When the economy is well, home prices have every reason to appreciate even if interest rates go up. NAR says the median sale price of an existing home rose 5.2% in the past year – not the double-digit appreciation seen in 2013, but not bad. Cash buyers don’t care about interest rates, and according to RealtyTrac, 43% of buyers in Q1 bought without mortgages.4,5

Rates might not climb as fast as some think. Federal Reserve Bank of New York President William Dudley – whose voting in Fed policy meetings tends to correspond with that of Janet Yellen – thinks that the federal funds rate will stay below its historic average for some time. Why? In a May 20 speech, he noted three reasons. One, baby boomers are retiring, which implies less potential for economic growth across the next decade. Two, banks are asked to keep higher capital ratios these days, and that implies lower bank profits and less lending as more money is being held in reserves. Three, he believes households and businesses are still traumatized by the memory of the Great Recession. Many are reluctant to invest and spend, especially with college loan debt so endemic and the housing sector possibly cooling off.6

Emerging markets in particular may have been soothed by recent comments from Dudley and other Fed officials. They have seen less volatility this spring than in previous months, and the MSCI Emerging Markets index has outperformed the S&P 500 so far this year.2

Michael Moffitt may be reached at 1-641-782-5577 or email: mikem@cfgiowa.com
website: cfgiowa.com

Michael Moffitt is a Registered Representative with and Securities are offered through LPL Financial, Member FINRA/SIPC.  Investments advice offered through Advantage Investment Management (AIM), a registered investment advisor.  Cornerstone Financial Group and AIM are separate entities from LPL Financial.

The Standard & Poor’s 500 Index is a capitalization-weighted index of 500 stocks designed to measure performance of the broad domestic economy through changes in the aggregate market value of 500 stocks representing all major industries.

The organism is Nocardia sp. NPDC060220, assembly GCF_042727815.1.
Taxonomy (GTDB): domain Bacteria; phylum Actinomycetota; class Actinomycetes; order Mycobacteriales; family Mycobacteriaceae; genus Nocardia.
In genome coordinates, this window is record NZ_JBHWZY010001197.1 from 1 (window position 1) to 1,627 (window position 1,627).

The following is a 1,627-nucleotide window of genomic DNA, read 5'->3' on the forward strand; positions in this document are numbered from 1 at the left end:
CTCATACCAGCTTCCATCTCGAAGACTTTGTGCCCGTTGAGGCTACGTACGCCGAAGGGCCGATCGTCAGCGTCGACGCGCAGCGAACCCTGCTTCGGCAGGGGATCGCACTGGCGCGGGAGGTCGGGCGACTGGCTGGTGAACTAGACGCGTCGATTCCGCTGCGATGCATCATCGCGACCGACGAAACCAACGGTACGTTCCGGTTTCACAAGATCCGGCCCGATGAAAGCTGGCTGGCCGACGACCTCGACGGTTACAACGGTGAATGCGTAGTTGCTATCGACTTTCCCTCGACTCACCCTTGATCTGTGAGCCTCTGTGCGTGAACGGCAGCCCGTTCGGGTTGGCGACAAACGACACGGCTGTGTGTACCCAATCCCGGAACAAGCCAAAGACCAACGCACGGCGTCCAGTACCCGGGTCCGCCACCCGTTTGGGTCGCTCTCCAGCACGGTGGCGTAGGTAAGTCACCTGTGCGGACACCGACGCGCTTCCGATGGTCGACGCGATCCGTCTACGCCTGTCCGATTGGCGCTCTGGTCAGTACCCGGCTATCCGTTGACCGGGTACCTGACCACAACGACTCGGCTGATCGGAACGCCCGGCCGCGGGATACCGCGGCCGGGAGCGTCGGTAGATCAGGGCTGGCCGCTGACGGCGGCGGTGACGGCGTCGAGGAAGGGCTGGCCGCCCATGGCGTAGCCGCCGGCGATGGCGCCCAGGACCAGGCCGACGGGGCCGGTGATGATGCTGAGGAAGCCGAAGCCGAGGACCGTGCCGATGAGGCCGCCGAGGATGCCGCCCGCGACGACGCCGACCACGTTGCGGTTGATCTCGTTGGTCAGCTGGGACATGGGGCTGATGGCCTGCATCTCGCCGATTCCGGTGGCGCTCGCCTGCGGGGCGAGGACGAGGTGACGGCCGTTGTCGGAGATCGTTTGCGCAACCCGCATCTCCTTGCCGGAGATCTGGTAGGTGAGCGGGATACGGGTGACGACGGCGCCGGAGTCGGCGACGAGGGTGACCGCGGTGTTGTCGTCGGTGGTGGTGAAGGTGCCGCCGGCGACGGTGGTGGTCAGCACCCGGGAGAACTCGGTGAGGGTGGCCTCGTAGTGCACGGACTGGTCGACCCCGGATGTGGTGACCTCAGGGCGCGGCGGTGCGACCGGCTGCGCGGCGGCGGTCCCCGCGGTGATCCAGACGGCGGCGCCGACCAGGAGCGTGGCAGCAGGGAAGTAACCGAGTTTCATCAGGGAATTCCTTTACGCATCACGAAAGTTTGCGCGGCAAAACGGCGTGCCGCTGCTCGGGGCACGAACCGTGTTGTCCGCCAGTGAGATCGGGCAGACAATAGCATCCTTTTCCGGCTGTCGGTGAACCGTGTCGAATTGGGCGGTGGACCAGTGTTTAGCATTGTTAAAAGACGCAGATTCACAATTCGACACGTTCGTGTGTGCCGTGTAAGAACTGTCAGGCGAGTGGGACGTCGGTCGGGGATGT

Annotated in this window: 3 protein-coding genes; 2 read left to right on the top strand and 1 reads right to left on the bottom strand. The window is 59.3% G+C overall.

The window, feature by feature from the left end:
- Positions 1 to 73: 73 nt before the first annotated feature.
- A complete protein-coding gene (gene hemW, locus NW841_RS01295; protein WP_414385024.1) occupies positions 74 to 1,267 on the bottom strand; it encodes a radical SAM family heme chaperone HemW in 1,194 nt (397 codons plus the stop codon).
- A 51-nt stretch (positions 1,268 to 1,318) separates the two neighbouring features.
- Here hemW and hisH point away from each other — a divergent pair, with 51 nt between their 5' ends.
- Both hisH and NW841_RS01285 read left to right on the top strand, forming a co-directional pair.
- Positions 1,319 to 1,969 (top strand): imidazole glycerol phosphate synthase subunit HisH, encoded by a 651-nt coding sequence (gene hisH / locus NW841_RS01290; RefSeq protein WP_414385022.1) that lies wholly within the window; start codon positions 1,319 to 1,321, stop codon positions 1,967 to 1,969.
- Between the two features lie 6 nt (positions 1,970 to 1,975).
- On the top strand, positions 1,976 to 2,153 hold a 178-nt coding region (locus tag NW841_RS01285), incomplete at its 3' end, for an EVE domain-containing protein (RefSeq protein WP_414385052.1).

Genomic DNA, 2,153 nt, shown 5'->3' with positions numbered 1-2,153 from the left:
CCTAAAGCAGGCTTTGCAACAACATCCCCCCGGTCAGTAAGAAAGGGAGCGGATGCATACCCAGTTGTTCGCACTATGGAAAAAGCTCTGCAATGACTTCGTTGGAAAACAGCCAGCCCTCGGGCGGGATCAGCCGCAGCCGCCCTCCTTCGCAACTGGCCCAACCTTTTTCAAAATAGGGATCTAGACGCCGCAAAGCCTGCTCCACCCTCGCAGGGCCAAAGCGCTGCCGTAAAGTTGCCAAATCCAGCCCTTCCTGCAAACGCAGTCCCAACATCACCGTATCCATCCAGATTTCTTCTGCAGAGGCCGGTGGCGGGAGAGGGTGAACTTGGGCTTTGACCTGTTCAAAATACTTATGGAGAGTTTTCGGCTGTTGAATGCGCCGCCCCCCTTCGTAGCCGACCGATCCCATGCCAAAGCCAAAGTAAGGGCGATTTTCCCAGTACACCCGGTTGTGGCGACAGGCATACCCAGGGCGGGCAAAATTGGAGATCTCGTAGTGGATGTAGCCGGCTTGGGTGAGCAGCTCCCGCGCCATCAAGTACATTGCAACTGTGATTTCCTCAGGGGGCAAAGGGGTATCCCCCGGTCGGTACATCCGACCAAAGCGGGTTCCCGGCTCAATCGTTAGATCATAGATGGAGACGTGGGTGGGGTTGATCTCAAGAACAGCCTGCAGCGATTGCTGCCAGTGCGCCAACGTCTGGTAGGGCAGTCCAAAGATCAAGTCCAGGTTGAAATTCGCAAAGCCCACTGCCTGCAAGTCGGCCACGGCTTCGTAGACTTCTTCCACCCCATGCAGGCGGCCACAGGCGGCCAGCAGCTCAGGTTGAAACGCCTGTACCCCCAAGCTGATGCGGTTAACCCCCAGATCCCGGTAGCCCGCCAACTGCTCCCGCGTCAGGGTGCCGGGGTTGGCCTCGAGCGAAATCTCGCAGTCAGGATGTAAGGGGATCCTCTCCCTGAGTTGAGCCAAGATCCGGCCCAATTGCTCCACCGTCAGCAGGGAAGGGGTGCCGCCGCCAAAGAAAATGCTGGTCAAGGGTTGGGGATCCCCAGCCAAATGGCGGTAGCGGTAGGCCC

Economic forecast set forth may not develop as predicted and there can be no guarantee that strategies promoted will be successful.

The MSCI EM (Emerging Marketing) Europe, Middle East and Africa Index is a free float-adjusted market capitalization weighted index that is designed to measure the equity market performance of the emerging market countries of Europe, the Middle East and Africa. As of May 27, 2010 the MSCI EM EMEA index consisted of the following 8 emerging market country indices: Czech Republic, Hungary, Poland, Russia, Turkey, Egypt, Morocco, and South Africa.

All indices referenced are unmanaged and cannot be invested into directly. Unmanaged index returns do not reflect fees, expenses, or sales charges. Index performance is not indicative of the performance of any investment. Past performance is no guarantee of future results.

This material was prepared by MarketingPro, Inc., and does not necessarily represent the views of the presenting party, nor their affiliates. This information has been derived from sources believed to be accurate. Please note – investing involves risk, and past performance is no guarantee of future results. The publisher is not engaged in rendering legal, accounting or other professional services. If assistance is needed, the reader is advised to engage the services of a competent professional. This information should not be construed as investment, tax or legal advice and may not be relied on for the purpose of avoiding any Federal tax penalty. This is neither a solicitation nor recommendation to purchase or sell any investment or insurance product or service, and should not be relied upon as such. All indices are unmanaged and are not illustrative of any particular investment.

Citations.
1 – newyorkfed.org/markets/statistics/dlyrates/fedrate.html [5/22/14]
2 – reuters.com/article/2014/05/21/saft-on-wealth-idUSL1N0NZ1GM20140521 [5/21/14]
3 – fa-mag.com/news/what-happens-to-stocks-when-interest-rates-rise-15468.html [9/17/13]
4 – marketwatch.com/story/existing-home-sales-fastest-in-four-months-2014-05-22 [5/22/14]
5 – marketwatch.com/story/43-of-2014-home-buyers-paid-all-cash-2014-05-08 [5/8/14]
6 – money.cnn.com/2014/05/20/investing/fed-low-interest-rates-dudley/index.html [5/20/14]